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Flexible Work

Technology is changing the way we work, providing more opportunities for flexibility. Willis Towers Watson supports work/life integration and believes flexibility plays a key role in employee engagement and retention.

How the way work is done is changing

Technology is changing the way we work, providing more opportunities for empowerment and flexibility for work-life integration.

These changes mean that employers offering access to flexible working options no longer stands out as a competitive advantage; it’s an essential component of work to attract, retain and engage employees.

Workplace flexibility practices

There are opportunities for flexible working for all employees at different stages of their careers:

Phased retirement – The gradual reduction of workload, hours and responsibilities alongside the introduction of retirement benefits.

No meetings Wednesdays – Setting aside a particular day of the week/month where no meetings can be scheduled, allowing time for employees to focus exclusively on work deliverables whether in office or from home.

Results-only work environment – Employees are evaluated solely on the quality and outcomes of work and deliverables rather than face time or hours worked, enabling them to set their own schedules and location.

Breaking down barriers to flexible working

Many employees still report not being able to work as flexibly as they would like. The most recent Willis Towers Watson Global Workforce Study showed only 44% of employees felt senior leadership at their organisation has a sincere interest in their wellbeing.

For employees to use available policies, they need true permission to do so. Business leaders need to show that working flexibly won’t have adverse effects on their experience at work or their long-term career prospects.

With stress identified as one of the biggest health risks (and lack of work/life balance as the number one cause of stress from the employees’ perspective), leaders should be more concerned about the wellbeing of their teams and the role of flexible working in supporting employees to manage stress.

What does ‘true permission’ look like?

There are a number of ways leaders can demonstrate true permission:

  • Role model: Role modelling the use of flexible working arrangements is a powerful way to endorse use of the available options. Leaders who haven’t traditionally worked this way may find this a challenging shift but working one day a week from home or letting the team know you will be leaving early on a particular day to attend a family event sends a message that it’s ok for other people to do this too.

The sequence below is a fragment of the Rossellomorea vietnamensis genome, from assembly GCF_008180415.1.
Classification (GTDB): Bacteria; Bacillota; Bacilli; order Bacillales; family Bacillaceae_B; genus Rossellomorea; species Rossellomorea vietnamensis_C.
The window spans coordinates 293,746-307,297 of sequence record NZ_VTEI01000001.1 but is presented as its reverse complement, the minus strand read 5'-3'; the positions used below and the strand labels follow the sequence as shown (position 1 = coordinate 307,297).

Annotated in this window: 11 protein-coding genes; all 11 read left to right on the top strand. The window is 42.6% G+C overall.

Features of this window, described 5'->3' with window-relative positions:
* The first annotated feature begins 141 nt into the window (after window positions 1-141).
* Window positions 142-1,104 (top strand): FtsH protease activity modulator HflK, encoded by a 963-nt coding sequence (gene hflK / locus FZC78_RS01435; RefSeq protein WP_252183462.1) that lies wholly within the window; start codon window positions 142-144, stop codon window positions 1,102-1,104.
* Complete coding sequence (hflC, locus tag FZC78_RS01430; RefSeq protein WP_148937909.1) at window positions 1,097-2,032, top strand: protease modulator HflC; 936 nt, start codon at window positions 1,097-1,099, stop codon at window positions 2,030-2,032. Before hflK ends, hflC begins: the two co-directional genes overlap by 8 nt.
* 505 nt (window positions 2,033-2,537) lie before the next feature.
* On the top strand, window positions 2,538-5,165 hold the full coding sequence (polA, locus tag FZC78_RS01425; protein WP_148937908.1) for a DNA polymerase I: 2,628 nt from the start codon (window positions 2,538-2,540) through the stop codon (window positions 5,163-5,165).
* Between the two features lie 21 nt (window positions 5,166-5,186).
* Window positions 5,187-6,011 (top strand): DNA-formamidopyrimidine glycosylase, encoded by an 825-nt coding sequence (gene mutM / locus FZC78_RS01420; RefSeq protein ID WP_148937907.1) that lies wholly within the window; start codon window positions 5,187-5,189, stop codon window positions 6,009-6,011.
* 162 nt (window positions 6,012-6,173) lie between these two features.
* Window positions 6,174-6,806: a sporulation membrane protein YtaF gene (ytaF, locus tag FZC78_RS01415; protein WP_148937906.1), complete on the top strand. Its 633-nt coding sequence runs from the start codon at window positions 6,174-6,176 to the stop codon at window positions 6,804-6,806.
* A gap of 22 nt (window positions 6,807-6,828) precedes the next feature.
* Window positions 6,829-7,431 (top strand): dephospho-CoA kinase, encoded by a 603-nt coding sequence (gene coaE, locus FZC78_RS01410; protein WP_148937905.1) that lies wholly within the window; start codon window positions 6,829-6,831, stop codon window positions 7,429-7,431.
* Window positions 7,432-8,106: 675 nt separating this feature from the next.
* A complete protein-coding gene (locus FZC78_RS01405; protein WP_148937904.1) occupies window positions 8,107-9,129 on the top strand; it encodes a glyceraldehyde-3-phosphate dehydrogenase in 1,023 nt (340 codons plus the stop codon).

• Use technology: Communication is a key element to a successful flexible working approach as it ensures people can remain connected no matter where they are and what time they choose to work. The array of communication channels now available and the increasing range of online tools means staying in touch has never been easier, but just having these tools is not enough – leaders have to commit to using them consistently and embed them as part of the everyday functioning of the team.
  • Make it a given rather than the exception: Clearly outlining the flexible options that people can use and the boundaries will help to remove any ambiguity. Setting the expectation that people can access these as and when they need, rather than having to ask every time will free up any angst associated with ‘seeking permission’. Setting up a protocol around always letting your manager know where you are and when you will be working is likely to empower people to manage the intersection between their work and non-work life much more effectively. It will also send the message that flexible working is for everyone, not just certain demographic groups.
  • Determine performance based on outcomes not face-time: The question is often posed: ‘if people aren’t here in the office how do I know they are working?’ Measuring performance based on time in the office is a concept of the past. There’s no guarantee that the person who sits at their desk the longest is generating the most work and that certainly doesn’t indicate quality of work. Shifting the focus to measuring outcomes means everyone can be held accountable for their performance whether they are working flexibly or not.

Considerations for implementing flexible working

Get input

Focus groups can be a good way to learn what’s important to employees and understand potential differing perspectives and the readiness across the business to implement flexible workplace programs.

Align to culture

Be careful of doing too much and going too far if the organization isn’t ready – if everyone works in the office from 8-5, moving to a 100% flexible work schedule straight away, will likely not be effective.

Establish governance

Ensure that policies are in place to create consistency and a common understanding across the business.

Test the approach and create ‘quick wins’

Start with a pilot to test flexible working programs with a small group of employees or begin with a single program.

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